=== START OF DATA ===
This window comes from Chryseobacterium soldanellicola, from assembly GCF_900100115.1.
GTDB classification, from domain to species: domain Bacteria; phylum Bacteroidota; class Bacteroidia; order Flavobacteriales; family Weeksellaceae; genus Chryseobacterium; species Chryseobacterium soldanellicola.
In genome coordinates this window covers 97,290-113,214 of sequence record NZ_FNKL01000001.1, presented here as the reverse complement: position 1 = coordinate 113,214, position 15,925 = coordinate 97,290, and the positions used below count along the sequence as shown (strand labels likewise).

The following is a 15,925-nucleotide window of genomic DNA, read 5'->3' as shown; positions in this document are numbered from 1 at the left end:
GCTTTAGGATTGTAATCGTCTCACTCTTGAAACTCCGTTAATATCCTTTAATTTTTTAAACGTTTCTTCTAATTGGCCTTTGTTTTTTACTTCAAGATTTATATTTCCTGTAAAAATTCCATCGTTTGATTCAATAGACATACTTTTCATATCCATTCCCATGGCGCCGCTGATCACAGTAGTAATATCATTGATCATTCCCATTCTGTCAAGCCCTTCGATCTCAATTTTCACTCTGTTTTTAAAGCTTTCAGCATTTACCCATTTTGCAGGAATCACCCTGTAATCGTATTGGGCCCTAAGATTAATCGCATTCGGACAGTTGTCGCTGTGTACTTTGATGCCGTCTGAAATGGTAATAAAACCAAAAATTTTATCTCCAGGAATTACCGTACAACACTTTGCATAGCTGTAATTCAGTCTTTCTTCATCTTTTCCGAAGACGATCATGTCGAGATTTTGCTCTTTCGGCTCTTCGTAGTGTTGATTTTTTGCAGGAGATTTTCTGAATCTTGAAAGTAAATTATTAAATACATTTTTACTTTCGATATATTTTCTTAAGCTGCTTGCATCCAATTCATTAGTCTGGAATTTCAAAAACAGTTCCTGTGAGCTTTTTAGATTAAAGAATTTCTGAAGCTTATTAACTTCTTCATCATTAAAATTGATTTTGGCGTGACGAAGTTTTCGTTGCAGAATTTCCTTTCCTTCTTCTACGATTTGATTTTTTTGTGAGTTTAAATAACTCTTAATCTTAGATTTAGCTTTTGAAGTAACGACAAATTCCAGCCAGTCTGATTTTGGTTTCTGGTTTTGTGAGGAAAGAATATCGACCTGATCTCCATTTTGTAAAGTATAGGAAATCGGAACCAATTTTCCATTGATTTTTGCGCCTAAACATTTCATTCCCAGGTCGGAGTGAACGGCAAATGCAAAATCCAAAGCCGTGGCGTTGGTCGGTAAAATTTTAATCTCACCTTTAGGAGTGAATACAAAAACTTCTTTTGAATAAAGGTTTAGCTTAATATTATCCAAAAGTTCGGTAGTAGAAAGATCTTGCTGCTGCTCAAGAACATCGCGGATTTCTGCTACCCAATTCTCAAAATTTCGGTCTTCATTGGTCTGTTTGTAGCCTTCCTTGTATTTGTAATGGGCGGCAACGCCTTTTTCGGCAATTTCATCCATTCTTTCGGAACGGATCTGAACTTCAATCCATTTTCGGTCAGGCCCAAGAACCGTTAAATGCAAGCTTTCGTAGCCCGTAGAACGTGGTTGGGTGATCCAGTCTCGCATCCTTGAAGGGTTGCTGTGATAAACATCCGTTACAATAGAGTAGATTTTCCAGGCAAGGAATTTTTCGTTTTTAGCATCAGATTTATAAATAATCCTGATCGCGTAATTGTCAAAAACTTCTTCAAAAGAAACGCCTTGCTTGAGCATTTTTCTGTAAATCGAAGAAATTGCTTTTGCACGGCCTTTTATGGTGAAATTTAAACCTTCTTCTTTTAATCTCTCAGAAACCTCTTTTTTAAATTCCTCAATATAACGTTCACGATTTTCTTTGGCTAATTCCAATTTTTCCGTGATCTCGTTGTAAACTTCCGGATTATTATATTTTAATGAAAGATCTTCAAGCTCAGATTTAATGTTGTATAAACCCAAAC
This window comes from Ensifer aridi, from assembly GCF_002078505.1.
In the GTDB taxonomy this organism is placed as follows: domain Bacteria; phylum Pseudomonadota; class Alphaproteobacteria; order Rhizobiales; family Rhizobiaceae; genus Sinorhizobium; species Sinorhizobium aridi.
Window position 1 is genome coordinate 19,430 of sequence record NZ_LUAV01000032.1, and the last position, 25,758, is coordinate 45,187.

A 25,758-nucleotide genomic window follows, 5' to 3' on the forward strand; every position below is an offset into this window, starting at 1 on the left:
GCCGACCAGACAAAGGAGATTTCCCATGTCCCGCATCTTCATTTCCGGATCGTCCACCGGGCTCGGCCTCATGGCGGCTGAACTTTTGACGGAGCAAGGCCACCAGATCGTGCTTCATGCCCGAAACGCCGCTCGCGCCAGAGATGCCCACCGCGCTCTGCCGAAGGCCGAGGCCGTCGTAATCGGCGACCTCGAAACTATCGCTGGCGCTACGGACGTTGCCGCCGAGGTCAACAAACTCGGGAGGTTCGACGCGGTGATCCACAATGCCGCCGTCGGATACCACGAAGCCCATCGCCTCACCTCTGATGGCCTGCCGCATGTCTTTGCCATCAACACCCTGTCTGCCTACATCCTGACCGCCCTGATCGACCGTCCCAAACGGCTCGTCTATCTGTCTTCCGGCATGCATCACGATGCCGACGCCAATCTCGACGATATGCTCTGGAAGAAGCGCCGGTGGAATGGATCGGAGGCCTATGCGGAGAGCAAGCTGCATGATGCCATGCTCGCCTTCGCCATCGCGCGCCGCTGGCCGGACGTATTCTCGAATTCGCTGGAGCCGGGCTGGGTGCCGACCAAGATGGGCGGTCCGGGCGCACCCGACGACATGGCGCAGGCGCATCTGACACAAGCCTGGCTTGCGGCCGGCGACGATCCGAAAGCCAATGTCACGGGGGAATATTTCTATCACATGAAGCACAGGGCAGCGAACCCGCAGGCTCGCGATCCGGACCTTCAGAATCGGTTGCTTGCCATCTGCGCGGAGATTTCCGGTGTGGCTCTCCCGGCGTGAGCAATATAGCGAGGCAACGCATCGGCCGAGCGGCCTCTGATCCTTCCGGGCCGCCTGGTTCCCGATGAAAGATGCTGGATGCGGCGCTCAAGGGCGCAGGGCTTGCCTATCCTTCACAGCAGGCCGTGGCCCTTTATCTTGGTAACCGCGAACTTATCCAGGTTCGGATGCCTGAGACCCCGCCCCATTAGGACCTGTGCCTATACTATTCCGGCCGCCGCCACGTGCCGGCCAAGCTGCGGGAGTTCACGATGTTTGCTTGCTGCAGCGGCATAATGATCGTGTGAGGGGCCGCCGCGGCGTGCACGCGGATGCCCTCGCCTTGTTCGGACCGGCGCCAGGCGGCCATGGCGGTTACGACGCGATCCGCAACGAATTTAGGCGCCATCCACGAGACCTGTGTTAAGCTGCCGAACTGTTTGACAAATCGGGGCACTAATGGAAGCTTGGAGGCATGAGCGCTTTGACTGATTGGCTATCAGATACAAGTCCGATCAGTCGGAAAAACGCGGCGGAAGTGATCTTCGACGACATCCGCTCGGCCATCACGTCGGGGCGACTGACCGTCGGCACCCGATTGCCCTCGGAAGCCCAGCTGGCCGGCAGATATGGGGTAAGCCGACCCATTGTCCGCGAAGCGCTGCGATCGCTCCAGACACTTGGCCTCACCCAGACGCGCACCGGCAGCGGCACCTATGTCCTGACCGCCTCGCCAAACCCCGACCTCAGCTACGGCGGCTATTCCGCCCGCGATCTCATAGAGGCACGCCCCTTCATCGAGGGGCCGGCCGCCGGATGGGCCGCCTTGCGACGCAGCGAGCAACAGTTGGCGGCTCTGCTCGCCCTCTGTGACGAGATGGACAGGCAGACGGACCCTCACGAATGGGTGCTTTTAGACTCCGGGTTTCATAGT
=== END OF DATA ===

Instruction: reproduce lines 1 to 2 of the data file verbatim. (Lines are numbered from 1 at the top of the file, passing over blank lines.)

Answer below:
This window comes from Chryseobacterium soldanellicola, from assembly GCF_900100115.1.
GTDB classification, from domain to species: domain Bacteria; phylum Bacteroidota; class Bacteroidia; order Flavobacteriales; family Weeksellaceae; genus Chryseobacterium; species Chryseobacterium soldanellicola.